Use of Video and Photo Evidence

From Riverview Legal Group


Caselaw.Ninja, Riverview Group Publishing 2021 ©
Date Retrieved: 2022-10-07
CLNP Page ID: 1828
Page Categories: [Evidence Law]
Citation: Use of Video and Photo Evidence, CLNP 1828, <59>, retrieved on 2022-10-07
Editor: Sharvey
Last Updated: 2021/12/13


Regina v. Creemer and Cormier, 1967 CanLII 711 (NS CA)[1]

Page 22

...

All the cases dealing with the admissibility of photographs go to show that such admissibility depends on (1) their accuracy in truly representing the facts; (2) their fairness and absence of any intention to mislead; (3) their verification on oath by a person capable to do so. (...)

[1]

Mott v. Green, 2020 ONSC 3761 (CanLII)[2]

[28] The second is that there was no evidence as to when the bruising had occurred, or how the bruising had occurred, only the photographs. All but one of the photographs do not show a face. Most digital photographs have the date and time the photograph was taken contained in their file name. That would have been of assistance. In addition, evidence from the photographer would have been of assistance in determining date and equally important authenticity: see R. v. Creemer, 1967 CanLII 711 (NS CA), [1967] N.S.J. No. 3 (N.S. C.A.), 53 M.P.R. 1.[1] Given the evidence of Ms. Mott that the text messages annexed to the respondent’s affidavit had, from time to time, been altered through cutting and pasting, I do have concerns that the photographs may be from a completely different point in time and may have nothing to do with the applicant.


[2]

R. v. Ellison, 2021 ONSC 4794 (CanLII)[3]

[50] Authentication of a photograph or video recording requires consideration of (1) the accuracy of the photograph/video recording in truly representing the facts; (2) the absence of any intention to mislead; and (3) their verification under oath by someone who is capable of doing so: R. v. Creemer and Cormier, 1967 CanLII 711 (NS CA), [1968] 1 C.C.C. 14 (N.S.C.A.).[1]


[3]

Landolfi v. Fargione, 2006 CanLII 9692 (ON CA)[4]

[50] In this case, in excluding the defence video evidence, the trial judge relied upon requirements for admissibility derived from Ball v. Vincent, [1993] O.J. No. 3289, 24 C.P.C. (3d) 221 (Gen. Div.); and R. v. Creemer, 1967 CanLII 711 (NS CA), [1968] 1 C.C.C. 14, 53 M.P.R. 1 (N.S.S.C. (A.D.))[1]. However, these cases contain no discussion of the purpose or scope of rule 30.09. As well, the video evidence at issue in Ball was tendered by the defence both as substantive evidence and for impeachment purposes. Copies of the videos had been provided before trial to the medical experts for both parties, and the defence intended to introduce at trial medical evidence from physicians retained by the defence who relied on the videos in forming their opinions regarding the plaintiff's injuries. That is not this case.

[51] In addition, the trial judge in Ball was alive to the fact that the admissibility of the videos in that case depended upon a threshold determination of relevancy and an assessment that their probative value exceeded their prejudicial effect. He found that the videos were relevant to the evidence adduced before him concerning the plaintiff's capacity to "make certain movements" and ruled that the videos had sufficient probative value to support their admission. In contrast, in this trial, the trial judge made no ruling regarding the relevance of the video evidence from the perspective of the defence or, more generally, in relation to the matters in issue between the parties. Nor did he consider whether the probative value of the videos exceeded their prejudicial effect.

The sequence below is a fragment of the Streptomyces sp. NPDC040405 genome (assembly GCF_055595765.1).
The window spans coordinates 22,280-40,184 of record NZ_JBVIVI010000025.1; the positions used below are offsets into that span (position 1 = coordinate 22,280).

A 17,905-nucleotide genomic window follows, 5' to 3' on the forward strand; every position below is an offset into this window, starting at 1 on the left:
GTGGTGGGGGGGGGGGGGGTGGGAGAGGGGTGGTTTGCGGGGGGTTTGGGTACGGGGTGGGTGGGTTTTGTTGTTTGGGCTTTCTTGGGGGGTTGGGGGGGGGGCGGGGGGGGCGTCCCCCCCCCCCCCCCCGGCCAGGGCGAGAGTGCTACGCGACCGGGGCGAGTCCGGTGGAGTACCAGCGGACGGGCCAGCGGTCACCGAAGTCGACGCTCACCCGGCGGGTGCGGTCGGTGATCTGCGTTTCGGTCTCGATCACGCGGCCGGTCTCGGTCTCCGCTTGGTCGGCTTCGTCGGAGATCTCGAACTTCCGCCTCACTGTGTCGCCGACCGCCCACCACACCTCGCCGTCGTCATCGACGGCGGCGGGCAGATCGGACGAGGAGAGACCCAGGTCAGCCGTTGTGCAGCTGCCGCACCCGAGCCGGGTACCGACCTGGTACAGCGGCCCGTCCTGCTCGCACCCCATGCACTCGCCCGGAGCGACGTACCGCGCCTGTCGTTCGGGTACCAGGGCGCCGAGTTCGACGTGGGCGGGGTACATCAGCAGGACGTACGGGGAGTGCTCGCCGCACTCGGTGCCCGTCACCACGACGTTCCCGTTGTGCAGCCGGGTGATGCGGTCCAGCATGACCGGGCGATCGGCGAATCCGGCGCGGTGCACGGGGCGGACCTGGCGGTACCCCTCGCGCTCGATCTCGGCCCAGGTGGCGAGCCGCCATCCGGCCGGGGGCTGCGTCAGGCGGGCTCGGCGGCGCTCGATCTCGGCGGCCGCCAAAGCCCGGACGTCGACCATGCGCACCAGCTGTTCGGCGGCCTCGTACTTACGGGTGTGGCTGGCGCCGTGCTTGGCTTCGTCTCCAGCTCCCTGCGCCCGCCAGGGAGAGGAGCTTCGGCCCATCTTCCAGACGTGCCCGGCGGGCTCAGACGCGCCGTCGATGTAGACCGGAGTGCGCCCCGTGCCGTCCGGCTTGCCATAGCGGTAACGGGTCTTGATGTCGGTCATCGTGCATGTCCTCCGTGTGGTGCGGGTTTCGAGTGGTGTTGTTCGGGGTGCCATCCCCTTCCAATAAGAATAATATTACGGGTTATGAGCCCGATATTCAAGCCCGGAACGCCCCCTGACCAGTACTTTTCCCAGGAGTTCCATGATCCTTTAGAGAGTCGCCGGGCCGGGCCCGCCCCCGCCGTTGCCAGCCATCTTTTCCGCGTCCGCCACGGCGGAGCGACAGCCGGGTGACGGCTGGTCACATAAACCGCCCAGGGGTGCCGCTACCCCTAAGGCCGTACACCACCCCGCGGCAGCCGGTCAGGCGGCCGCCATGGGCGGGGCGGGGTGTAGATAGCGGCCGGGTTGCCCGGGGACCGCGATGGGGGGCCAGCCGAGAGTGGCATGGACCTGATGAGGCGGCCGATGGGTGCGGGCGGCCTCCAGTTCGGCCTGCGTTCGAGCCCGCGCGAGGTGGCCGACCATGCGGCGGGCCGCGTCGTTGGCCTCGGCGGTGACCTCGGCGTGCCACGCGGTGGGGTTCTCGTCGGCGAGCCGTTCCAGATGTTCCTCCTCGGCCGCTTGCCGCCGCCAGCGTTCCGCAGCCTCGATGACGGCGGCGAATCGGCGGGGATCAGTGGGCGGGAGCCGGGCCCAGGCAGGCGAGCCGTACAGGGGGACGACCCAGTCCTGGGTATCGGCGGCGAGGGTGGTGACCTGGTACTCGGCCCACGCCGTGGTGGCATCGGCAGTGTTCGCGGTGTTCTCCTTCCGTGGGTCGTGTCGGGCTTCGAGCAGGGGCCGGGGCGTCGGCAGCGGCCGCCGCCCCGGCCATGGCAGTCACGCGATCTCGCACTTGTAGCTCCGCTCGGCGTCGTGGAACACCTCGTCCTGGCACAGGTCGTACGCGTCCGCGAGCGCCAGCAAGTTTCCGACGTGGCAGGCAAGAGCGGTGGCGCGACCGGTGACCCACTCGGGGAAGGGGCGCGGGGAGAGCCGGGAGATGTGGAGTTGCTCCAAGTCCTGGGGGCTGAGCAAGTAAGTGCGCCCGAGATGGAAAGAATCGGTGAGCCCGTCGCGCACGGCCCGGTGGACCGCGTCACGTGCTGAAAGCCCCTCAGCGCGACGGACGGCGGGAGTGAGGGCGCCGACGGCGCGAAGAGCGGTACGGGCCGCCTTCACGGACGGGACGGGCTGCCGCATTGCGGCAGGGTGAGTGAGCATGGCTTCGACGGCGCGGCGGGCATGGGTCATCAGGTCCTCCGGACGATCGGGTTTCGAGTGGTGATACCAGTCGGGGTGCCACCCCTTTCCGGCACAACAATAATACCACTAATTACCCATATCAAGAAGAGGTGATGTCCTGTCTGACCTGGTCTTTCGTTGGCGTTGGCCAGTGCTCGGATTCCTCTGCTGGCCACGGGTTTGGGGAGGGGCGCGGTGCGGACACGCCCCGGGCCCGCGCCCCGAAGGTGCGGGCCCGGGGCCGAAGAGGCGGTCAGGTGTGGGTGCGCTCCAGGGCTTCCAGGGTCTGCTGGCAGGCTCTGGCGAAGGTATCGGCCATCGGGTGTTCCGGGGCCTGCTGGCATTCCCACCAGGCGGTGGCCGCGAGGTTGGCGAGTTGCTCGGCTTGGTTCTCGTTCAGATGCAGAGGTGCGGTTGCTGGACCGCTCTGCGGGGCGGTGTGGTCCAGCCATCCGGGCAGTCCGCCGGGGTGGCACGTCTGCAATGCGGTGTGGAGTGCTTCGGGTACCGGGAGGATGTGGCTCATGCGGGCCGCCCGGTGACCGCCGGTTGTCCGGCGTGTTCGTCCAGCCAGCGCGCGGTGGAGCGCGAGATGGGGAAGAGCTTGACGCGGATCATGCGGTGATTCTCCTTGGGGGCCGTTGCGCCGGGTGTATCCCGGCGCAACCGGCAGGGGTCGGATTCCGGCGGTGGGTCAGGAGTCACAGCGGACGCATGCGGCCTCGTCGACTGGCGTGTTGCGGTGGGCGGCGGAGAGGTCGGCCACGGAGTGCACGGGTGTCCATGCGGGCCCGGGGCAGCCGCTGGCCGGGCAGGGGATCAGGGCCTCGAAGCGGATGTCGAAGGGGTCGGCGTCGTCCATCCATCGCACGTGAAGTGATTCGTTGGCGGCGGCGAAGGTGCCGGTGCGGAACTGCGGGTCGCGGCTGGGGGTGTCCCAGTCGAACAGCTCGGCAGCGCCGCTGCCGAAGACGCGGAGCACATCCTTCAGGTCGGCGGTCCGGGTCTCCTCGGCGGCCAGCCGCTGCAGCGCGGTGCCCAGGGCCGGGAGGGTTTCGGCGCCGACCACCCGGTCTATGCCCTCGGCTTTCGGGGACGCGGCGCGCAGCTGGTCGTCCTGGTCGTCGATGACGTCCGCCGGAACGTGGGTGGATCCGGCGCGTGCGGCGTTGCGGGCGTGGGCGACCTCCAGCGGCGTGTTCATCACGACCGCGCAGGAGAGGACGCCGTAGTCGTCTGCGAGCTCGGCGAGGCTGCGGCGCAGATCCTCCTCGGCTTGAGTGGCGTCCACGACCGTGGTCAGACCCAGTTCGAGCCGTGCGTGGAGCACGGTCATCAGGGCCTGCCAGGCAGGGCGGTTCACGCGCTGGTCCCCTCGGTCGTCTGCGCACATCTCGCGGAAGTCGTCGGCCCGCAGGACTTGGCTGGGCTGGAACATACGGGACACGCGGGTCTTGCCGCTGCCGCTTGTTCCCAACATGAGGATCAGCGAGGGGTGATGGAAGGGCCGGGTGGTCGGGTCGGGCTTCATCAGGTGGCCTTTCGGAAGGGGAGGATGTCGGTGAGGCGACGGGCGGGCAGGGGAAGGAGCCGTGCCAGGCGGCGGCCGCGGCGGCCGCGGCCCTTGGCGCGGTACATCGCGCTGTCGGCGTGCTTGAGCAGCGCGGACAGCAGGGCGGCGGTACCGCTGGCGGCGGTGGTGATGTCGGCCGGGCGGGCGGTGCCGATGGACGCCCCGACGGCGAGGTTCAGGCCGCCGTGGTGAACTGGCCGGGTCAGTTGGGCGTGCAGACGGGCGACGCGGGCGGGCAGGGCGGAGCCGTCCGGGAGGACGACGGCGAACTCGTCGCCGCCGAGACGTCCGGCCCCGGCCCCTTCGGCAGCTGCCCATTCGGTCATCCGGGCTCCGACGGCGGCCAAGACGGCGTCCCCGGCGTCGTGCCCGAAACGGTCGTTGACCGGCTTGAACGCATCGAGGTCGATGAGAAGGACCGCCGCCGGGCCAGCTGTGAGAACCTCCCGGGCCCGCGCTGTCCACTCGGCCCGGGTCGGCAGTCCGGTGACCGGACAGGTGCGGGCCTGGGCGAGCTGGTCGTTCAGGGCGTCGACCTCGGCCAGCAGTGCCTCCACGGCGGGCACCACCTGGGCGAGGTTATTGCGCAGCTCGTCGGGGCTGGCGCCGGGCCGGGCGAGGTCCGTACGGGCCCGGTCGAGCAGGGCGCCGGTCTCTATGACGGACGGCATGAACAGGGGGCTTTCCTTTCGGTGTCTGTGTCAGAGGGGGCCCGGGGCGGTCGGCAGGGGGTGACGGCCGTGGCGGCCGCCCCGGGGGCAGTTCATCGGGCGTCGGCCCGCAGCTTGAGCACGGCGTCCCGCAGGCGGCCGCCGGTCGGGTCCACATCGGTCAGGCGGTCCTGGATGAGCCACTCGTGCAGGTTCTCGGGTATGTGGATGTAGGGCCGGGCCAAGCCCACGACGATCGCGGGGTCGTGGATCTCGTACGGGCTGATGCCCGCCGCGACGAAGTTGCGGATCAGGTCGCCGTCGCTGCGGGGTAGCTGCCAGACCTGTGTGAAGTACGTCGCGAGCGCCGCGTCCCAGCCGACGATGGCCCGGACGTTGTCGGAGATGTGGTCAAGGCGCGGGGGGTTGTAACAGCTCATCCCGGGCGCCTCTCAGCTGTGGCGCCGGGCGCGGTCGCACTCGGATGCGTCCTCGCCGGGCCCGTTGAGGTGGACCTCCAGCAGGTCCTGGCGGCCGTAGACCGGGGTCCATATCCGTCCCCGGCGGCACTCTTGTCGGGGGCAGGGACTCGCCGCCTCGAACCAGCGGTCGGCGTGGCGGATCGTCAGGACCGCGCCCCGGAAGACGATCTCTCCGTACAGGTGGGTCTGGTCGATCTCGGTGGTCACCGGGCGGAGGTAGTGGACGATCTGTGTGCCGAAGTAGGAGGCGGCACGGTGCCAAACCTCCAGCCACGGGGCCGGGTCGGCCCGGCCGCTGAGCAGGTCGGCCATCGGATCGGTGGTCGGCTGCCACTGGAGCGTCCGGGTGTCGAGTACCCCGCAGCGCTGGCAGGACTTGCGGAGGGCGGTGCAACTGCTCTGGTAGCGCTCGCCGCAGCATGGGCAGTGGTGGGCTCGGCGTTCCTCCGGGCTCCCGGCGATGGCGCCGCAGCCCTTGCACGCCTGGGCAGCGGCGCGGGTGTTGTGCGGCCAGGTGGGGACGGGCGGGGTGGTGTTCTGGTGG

[52] Moreover, and perhaps more importantly, there is no principled basis for video evidence to attract a different, and more stringent, test for admissibility at trial than that which applies to any other form of evidence. Admittedly, the impact of video evidence can be powerful. But this is true of many forms of demonstrative evidence or any evidence that establishes that a witness is being less than truthful. The test for the admission of the evidence remains the same. [page782]


[4]

R. v. MacDonald, 2000 CanLII 16799 (ON CA)[5]

[42] In our view, the preferable approach recognizes the dangers of video re-enactments but adopts a case-by-case analysis. As with the admissibility of other kinds of evidence, the overriding principle should be whether the prejudicial effect of the video re-enactment outweighs its probative value. If it does, the video re-enactment should not be admitted. In balancing the prejudicial and probative value of a video re- enactment, trial judges should at least consider the video's relevance, its accuracy, its fairness, and whether what it portrays can be verified under oath: see R. v. Creemer, 1967 CanLII 711 (NS CA), [1968] 1 C.C.C. 14 at p. 22 (N.S.C.A.).[1] Other considerations may be material depending on the case. And as with rulings on the admissibility of other kinds of evidence, the trial judge's decision to admit or exclude a video re-enactment is entitled to deference on appeal.


[5]

References

  1. 1.0 1.1 1.2 1.3 1.4 1.5 Regina v. Creemer and Cormier, 1967 CanLII 711 (NS CA), <https://canlii.ca/t/hv151>, retrieved on 2021-12-13
  2. 2.0 2.1 Mott v. Green, 2020 ONSC 3761 (CanLII), <https://canlii.ca/t/j89t2>, retrieved on 2021-12-13
  3. 3.0 3.1 R. v. Ellison, 2021 ONSC 4794 (CanLII), <https://canlii.ca/t/jh232>, retrieved on 2021-12-13
  4. 4.0 4.1 Landolfi v. Fargione, 2006 CanLII 9692 (ON CA), <https://canlii.ca/t/1mxnd>, retrieved on 2021-12-13
  5. 5.0 5.1 R. v. MacDonald, 2000 CanLII 16799 (ON CA), <https://canlii.ca/t/1fbcc>, retrieved on 2021-12-13